Technical Support Remains Strong but Fundamental Pressures to Grow in 2024
High-Yield and Bank Loan Outlook
Fourth Quarter 2023
Here are the key takeaways from our latest High-Yield and Bank Loan Outlook report:
- Despite some challenges in the credit environment this year, high-yield corporate bonds posted solid year-to-date total returns of 6 percent while bank loans delivered a 10 percent total return, with a fraction of the volatility seen in other markets.
- Strong demand for leveraged credit from institutional investors clashed with a shortage of primary issuance. These technical dynamics continue to support credit risk premiums.
- The emergence of private credit over the last couple of years will be an especially important trend to watch for syndicated bank loans. Private credit channels have seen twice as many transactions as the syndicated market in the first two quarters of 2023 combined.
- While it is important to closely monitor the influence of technical trends such as these, we maintain our perspective that over a long-term horizon, technical dynamics assume a secondary role to fundamentals.
Important Notices and Disclosures
Fixed-income investments are subject to credit, liquidity, interest rate and, depending on the instrument, counter-party risk. These risks may be increased to the extent fixed-income investments are concentrated in any one issuer, industry, region, or country. The market value of fixed-income investments generally will fluctuate with, among other things, the financial condition of the obligors on the underlying debt obligations or, with respect to synthetic securities, of the obligors on or issuers of the reference obligations, general economic conditions, the condition of certain financial markets, political events, developments, or trends in any particular industry. Fixed-income investments are subject to the possibility that interest rates could rise, causing their values to decline.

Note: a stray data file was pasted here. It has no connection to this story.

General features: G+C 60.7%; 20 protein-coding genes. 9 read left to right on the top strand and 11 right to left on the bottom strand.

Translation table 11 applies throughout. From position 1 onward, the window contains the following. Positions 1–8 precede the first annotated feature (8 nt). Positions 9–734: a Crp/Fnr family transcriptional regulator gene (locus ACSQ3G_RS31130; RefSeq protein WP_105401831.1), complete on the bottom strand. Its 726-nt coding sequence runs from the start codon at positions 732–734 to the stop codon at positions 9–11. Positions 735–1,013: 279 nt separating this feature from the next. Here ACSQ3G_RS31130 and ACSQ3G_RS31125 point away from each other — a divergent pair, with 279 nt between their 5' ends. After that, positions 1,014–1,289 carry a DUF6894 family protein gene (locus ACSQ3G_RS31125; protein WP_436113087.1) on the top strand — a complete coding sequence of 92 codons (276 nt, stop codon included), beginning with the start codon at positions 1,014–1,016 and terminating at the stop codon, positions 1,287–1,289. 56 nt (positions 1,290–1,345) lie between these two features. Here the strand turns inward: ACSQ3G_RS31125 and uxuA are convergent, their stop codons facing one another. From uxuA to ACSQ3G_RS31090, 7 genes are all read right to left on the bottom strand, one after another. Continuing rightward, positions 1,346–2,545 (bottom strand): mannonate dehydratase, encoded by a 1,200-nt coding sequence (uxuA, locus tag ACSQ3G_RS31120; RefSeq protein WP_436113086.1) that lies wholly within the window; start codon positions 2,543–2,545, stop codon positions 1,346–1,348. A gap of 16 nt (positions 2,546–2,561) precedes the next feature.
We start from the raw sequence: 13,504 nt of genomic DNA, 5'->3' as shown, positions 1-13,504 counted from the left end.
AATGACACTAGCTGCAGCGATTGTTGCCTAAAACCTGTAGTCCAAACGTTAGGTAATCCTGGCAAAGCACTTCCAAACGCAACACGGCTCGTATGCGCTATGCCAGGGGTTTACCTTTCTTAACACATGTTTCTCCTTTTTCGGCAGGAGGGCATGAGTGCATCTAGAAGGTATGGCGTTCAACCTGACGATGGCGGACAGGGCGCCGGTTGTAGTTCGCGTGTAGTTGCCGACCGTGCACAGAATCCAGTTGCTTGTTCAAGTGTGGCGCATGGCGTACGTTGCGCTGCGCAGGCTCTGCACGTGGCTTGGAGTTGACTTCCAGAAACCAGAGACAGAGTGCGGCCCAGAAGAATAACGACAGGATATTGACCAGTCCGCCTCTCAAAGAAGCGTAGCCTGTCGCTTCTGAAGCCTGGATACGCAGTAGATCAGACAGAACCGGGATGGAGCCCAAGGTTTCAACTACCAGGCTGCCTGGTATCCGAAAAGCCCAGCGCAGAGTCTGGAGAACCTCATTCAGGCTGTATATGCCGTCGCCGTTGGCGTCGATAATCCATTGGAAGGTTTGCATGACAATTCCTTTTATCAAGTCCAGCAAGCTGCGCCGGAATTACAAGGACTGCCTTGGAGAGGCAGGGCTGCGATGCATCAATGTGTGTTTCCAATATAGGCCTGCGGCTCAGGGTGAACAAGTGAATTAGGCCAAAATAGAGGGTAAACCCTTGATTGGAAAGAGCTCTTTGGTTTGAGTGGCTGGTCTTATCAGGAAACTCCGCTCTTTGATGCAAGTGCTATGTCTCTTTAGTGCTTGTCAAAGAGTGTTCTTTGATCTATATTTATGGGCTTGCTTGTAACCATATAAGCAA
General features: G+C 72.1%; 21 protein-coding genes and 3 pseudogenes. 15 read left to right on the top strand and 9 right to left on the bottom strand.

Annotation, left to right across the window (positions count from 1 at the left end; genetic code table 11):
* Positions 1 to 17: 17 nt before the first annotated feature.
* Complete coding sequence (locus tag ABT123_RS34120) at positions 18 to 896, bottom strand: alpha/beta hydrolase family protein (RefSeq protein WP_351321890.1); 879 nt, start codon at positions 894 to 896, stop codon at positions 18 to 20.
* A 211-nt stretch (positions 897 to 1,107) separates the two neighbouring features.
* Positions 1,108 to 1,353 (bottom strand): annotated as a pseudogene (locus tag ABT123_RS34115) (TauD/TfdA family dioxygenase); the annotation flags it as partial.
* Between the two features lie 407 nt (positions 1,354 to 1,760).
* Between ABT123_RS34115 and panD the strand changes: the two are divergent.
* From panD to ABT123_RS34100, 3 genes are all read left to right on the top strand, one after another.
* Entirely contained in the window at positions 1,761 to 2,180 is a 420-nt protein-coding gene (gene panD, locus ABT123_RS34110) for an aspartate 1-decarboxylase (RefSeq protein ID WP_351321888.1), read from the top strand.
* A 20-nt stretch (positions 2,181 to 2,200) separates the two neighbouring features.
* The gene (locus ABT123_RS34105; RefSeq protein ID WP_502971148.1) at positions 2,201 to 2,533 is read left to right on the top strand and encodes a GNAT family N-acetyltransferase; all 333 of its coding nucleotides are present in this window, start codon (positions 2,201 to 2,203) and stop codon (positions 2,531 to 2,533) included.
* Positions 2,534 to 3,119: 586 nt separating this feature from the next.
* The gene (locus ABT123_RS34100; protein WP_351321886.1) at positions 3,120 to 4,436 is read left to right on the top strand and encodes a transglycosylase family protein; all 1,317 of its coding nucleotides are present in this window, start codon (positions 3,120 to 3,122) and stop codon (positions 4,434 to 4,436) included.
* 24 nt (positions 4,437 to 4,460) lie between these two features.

Bank loans are generally below investment grade and may become nonperforming or impaired for a variety of reasons. Nonperforming or impaired loans may require substantial workout negotiations or restructuring that may entail, among other things, a substantial reduction in the interest rate and/or a substantial write down of the principal of the loan. In addition, certain bank loans are highly customized and, thus, may not be purchased or sold as easily as publicly-traded securities. Any secondary trading market also may be limited, and there can be no assurance that an adequate degree of liquidity will be maintained. The transferability of certain bank loans may be restricted. Risks associated with bank loans include the fact that prepayments may generally occur at any time without premium or penalty. High-yield debt securities have greater credit and liquidity risk than investment grade obligations.
High-yield debt securities are generally unsecured and may be subordinated to certain other obligations of the issuer thereof. The lower rating of high-yield debt securities and below investment grade loans reflects a greater possibility that adverse changes in the financial condition of an issuer or in general economic conditions, or both, may impair the ability of the issuer thereof to make payments of principal or interest. Securities rated below investment grade are commonly referred to as “junk bonds.” Risks of high-yield debt securities may include (among others): (i) limited liquidity and secondary market support, (ii) substantial market place volatility resulting from changes in prevailing interest rates, (iii) the possibility that earnings of the high-yield debt security issuer may be insufficient to meet its debt service, and (iv) the declining creditworthiness and potential for insolvency of the issuer of such high-yield debt securities during periods of rising interest rates and/ or economic downturn. An economic downturn or an increase in interest rates could severely disrupt the market for high-yield debt securities and adversely affect the value of outstanding high-yield debt securities and the ability of the issuers thereof to repay principal and interest. Issuers of high-yield debt securities may be highly leveraged and may not have available to them more traditional methods of financing.
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